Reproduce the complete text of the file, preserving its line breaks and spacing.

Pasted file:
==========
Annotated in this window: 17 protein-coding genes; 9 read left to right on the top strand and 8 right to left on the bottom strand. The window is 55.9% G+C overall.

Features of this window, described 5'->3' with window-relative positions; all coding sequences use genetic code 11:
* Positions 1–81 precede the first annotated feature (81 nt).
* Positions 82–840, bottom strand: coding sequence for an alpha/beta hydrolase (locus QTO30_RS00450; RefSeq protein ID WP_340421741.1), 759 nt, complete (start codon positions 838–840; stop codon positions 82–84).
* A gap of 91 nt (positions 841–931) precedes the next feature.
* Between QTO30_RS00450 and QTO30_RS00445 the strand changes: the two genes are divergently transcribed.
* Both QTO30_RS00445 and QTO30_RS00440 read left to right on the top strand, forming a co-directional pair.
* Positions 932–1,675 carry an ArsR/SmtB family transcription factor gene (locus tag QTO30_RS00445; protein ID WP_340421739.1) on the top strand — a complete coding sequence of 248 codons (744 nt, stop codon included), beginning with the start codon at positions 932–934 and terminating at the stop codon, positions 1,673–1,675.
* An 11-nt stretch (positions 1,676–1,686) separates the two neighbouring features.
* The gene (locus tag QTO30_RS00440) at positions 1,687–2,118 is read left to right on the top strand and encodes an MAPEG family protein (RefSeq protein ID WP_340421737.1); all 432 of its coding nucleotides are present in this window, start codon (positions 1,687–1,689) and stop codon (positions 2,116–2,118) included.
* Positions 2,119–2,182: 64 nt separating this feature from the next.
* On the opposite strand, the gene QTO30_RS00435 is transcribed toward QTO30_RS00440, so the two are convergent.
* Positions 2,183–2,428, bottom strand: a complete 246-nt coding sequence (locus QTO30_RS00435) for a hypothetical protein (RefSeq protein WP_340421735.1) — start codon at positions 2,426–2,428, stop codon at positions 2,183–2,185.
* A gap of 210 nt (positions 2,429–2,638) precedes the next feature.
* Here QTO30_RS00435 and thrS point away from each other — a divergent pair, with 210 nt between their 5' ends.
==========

Annotated in this window: 17 protein-coding genes; 9 read left to right on the top strand and 8 right to left on the bottom strand. The window is 55.9% G+C overall.

Features of this window, described 5'->3' with window-relative positions; all coding sequences use genetic code 11:
* Positions 1–81 precede the first annotated feature (81 nt).
* Positions 82–840, bottom strand: coding sequence for an alpha/beta hydrolase (locus QTO30_RS00450; RefSeq protein ID WP_340421741.1), 759 nt, complete (start codon positions 838–840; stop codon positions 82–84).
* A gap of 91 nt (positions 841–931) precedes the next feature.
* Between QTO30_RS00450 and QTO30_RS00445 the strand changes: the two genes are divergently transcribed.
* Both QTO30_RS00445 and QTO30_RS00440 read left to right on the top strand, forming a co-directional pair.
* Positions 932–1,675 carry an ArsR/SmtB family transcription factor gene (locus tag QTO30_RS00445; protein ID WP_340421739.1) on the top strand — a complete coding sequence of 248 codons (744 nt, stop codon included), beginning with the start codon at positions 932–934 and terminating at the stop codon, positions 1,673–1,675.
* An 11-nt stretch (positions 1,676–1,686) separates the two neighbouring features.
* The gene (locus tag QTO30_RS00440) at positions 1,687–2,118 is read left to right on the top strand and encodes an MAPEG family protein (RefSeq protein ID WP_340421737.1); all 432 of its coding nucleotides are present in this window, start codon (positions 1,687–1,689) and stop codon (positions 2,116–2,118) included.
* Positions 2,119–2,182: 64 nt separating this feature from the next.
* On the opposite strand, the gene QTO30_RS00435 is transcribed toward QTO30_RS00440, so the two are convergent.
* Positions 2,183–2,428, bottom strand: a complete 246-nt coding sequence (locus QTO30_RS00435) for a hypothetical protein (RefSeq protein WP_340421735.1) — start codon at positions 2,426–2,428, stop codon at positions 2,183–2,185.
* A gap of 210 nt (positions 2,429–2,638) precedes the next feature.
* Here QTO30_RS00435 and thrS point away from each other — a divergent pair, with 210 nt between their 5' ends.